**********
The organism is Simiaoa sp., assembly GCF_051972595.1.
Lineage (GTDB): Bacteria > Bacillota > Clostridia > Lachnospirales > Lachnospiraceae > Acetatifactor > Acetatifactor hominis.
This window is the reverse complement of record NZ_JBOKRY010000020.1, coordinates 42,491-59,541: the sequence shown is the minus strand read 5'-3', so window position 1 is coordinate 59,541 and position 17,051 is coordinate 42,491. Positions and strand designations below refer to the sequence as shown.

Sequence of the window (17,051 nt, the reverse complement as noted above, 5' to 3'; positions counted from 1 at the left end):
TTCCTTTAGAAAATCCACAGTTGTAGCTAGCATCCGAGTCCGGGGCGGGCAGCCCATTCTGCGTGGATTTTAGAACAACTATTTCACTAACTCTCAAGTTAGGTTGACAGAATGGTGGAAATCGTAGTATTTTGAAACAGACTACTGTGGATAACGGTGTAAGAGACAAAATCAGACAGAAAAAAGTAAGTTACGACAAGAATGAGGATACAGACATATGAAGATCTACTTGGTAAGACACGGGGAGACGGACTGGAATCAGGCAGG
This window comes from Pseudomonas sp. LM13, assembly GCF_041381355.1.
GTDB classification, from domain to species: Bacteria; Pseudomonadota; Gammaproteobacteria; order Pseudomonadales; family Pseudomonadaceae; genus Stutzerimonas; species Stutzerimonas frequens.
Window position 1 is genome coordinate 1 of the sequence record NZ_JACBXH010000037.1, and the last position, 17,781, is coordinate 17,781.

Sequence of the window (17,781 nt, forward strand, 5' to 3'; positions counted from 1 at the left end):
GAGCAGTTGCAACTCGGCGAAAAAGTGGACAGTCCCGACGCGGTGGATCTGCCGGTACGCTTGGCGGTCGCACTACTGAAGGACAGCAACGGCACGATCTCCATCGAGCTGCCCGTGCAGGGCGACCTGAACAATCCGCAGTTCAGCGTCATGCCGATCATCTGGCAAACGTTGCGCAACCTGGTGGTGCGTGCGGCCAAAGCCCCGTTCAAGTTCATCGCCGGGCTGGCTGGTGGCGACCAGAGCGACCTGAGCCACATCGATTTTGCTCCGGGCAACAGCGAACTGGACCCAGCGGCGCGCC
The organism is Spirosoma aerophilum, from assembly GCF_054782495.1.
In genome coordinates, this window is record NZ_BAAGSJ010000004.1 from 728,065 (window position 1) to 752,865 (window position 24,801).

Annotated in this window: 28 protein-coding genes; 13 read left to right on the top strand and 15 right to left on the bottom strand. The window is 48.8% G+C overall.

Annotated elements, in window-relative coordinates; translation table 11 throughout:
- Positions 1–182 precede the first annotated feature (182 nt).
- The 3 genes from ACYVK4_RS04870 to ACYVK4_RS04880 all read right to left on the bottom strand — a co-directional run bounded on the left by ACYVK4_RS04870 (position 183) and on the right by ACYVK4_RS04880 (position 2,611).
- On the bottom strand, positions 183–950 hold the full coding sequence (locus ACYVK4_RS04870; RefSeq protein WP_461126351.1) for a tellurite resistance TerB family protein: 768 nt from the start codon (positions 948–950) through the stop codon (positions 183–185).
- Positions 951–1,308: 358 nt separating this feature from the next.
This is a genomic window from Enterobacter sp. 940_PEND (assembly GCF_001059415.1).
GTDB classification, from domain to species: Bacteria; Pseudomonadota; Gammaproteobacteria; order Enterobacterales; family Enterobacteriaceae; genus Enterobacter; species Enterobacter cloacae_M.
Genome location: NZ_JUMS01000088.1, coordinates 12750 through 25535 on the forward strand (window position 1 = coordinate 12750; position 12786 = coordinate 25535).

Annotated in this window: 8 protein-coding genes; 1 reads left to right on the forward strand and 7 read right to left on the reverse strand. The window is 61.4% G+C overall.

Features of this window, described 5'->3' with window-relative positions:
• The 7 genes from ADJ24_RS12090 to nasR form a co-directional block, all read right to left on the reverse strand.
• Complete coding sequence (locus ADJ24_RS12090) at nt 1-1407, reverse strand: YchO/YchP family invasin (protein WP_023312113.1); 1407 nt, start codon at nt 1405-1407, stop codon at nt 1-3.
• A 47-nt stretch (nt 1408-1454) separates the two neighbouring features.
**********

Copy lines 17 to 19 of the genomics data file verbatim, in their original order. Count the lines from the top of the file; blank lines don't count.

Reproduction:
- On the bottom strand, positions 183–950 hold the full coding sequence (locus ACYVK4_RS04870; RefSeq protein WP_461126351.1) for a tellurite resistance TerB family protein: 768 nt from the start codon (positions 948–950) through the stop codon (positions 183–185).
- Positions 951–1,308: 358 nt separating this feature from the next.
This is a genomic window from Enterobacter sp. 940_PEND (assembly GCF_001059415.1).